• Laws of physics:
    • Small objects cool quickly
    • Every point within them is close to the surface where heat is lost.
    • Greater the diff between body and air temp, more energy must be expended to keep warm.
    • Smaller the animal, higher energy cost per given body mass.

Rate of Heat Loss

  • Experimentally heated a dead kinglet and then measured its cooling rate.
  • At air temp of -29 F, kinglet body temp of 111 F, during activity, GCKI would have a passive cooling rate of 140 0.067 F/min = 9.38 F/min.
  • Heat production needed to oppose cooling:
    • Multiply cooling rate by body weight and by the specific heat of flesh.
    • Feathered GCKI must expend at least 13 calories per minute to stay warm at -29 F.
    • Conservative est. because calc. does not account for wind, which increases rate of heat loss.


  • How much energy do feathers save the bird?
  • Measured plucked kinglet's cooling rate.
  • Cooling rate of naked kinglet 2.5 times greater than fully feathered GCKI.
    • Naked GCKI experiences air temp at least two to three times colder than a feathered one.
    • Due to small size, GCKI would cool approx 60 times faster than a naked 150-pound pig.
  • BTW, a plucked GCKI "looks like a pink cherry on spindly legs."
  • Naked GCKI weighed 5.43 grams
    • body feathers weighed 0.403 grams
    • Wing and tail feathers weighed 0.095 grams
      • GCKI 4.5 times more feather mass committed to insulation than to flight.

GCKI Winter Fuel

  • GCKI insectivorous.
  • They don't eat seeds that sustain finches.
  • Won't visit suet feeder like a Pine Warbler.
  • One report of GCKI eating fruit.
  • Short, weak bills can't reach grubs under bark or buried deep in wood.
  • Bills meant for gleaning insects from twigs.
    • What insects exist in north country winters?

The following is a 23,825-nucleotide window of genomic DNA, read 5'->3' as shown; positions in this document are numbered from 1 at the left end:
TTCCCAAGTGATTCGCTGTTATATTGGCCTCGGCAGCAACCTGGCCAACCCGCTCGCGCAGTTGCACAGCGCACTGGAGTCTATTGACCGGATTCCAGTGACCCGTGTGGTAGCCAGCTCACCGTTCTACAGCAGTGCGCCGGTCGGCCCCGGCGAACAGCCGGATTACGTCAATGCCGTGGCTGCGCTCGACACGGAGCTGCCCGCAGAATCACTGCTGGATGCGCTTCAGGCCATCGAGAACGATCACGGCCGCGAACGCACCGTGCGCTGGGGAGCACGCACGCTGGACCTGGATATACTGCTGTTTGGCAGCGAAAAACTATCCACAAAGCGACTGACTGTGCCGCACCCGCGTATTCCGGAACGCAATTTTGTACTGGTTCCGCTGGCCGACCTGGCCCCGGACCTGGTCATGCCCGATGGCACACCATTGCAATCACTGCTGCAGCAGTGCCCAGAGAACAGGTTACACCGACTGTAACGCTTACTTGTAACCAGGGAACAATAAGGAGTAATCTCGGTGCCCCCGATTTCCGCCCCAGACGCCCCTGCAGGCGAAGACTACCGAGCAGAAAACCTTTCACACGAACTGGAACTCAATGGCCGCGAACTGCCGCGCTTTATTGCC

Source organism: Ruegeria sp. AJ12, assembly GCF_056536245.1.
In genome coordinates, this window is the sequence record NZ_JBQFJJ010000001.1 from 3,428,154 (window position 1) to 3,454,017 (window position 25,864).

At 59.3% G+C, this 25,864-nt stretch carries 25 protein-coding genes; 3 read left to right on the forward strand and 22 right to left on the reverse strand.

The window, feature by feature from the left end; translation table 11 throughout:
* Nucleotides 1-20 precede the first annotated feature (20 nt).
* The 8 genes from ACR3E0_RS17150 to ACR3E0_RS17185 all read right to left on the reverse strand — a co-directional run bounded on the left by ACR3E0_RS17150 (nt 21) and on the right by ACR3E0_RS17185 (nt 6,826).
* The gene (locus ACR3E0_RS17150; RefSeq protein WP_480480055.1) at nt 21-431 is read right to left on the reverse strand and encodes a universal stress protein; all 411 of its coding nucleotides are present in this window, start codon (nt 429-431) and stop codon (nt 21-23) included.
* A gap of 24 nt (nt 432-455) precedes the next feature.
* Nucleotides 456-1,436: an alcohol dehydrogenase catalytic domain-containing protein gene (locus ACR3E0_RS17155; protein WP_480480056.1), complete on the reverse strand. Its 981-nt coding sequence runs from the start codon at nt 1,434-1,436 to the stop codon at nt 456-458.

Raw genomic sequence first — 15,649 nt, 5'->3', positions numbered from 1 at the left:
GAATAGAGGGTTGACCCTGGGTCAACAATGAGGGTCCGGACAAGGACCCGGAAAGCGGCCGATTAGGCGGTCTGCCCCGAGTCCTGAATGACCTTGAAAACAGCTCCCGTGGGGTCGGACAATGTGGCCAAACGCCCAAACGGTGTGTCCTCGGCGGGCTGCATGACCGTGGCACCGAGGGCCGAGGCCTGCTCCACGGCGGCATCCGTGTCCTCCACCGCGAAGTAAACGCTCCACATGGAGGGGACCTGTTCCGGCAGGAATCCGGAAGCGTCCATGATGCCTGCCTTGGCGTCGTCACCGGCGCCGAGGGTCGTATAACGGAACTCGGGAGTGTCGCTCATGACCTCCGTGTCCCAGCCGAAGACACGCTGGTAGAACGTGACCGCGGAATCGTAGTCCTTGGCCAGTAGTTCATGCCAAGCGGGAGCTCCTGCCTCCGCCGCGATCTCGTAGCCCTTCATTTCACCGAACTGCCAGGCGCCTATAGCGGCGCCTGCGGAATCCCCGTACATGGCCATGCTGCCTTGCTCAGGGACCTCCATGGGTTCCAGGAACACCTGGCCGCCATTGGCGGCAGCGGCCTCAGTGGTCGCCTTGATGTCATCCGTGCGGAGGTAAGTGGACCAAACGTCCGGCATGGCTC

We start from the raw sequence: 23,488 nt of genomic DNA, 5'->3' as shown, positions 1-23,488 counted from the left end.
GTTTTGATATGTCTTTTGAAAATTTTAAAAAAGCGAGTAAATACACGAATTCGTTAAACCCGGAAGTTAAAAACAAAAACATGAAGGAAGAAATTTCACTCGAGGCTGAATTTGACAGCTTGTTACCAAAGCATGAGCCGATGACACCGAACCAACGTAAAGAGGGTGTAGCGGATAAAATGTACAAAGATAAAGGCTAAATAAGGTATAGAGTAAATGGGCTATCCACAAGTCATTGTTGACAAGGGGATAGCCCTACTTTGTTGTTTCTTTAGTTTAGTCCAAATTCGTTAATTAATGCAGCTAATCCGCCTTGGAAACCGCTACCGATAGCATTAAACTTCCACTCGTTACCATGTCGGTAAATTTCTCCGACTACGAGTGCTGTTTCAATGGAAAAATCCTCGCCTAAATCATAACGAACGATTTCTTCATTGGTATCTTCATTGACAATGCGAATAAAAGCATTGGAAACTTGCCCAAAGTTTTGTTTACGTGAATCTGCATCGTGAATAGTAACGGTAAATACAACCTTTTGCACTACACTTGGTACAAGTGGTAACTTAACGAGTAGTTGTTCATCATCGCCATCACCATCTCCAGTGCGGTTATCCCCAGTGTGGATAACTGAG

• How do GCKI find up to 3 times their own body weight of food each winter day?
  • GCKI starve/freeze to death if without food for only 1 or 2 hours in the daytime.
  • GCKI don't forage at night, and they have not been observed caching food.

Prey too tiny to see

  • Kinglet's winter diet used to be a mystery.
  • Originally thought that GCKI ate springtails (Collembola) "snow fleas."
    • Snow fleas can gather by the millions in track depressions in the snow.
    • Nobody seems to know where snow fleas come from or where they go.
    • Heinrich never saw GCKI pay attention to conspicuous mats of snow fleas.
    • Gray Jays have been observed scooping up snow containing snow fleas.
    • Are snow fleas up in the trees where the GCKI spends its time?

Stomach Contents

  • To find out what kinglets eat, Heinrich killed several GCKI to examine their stomach contents.
  • Opened its bean-sized gizzard.
    • Filled to capacity.
    • No springtails.
    • Found partially digested remains (mostly skins) of 39 geometrid ("inch worm") caterpillars.
    • Neither Heinrich nor an entomologist could identify the inch worms.
    • Nobody had ever reported finding caterpillars on trees in the northern winter before.
    • Other GCKI specimens showed the same results.

Caterpillar Hunt

  • In winter, Heinrich and students hammered trees up to six inches in diameter as hard as possible with a heavy, wooden club.
  • Hit fifteen each red spruce, balsam fir, beech, and red and sugar maples
  • The yield from the 75 trees was 13 tiny inch worms, 2 small spiders, and no snow fleas.
    • Caterpillars visible on the snow, but they looked like the needles and debris.
      • They were gray and brown and very small.
      • They matched remains of those found in the kinglet's gizzard.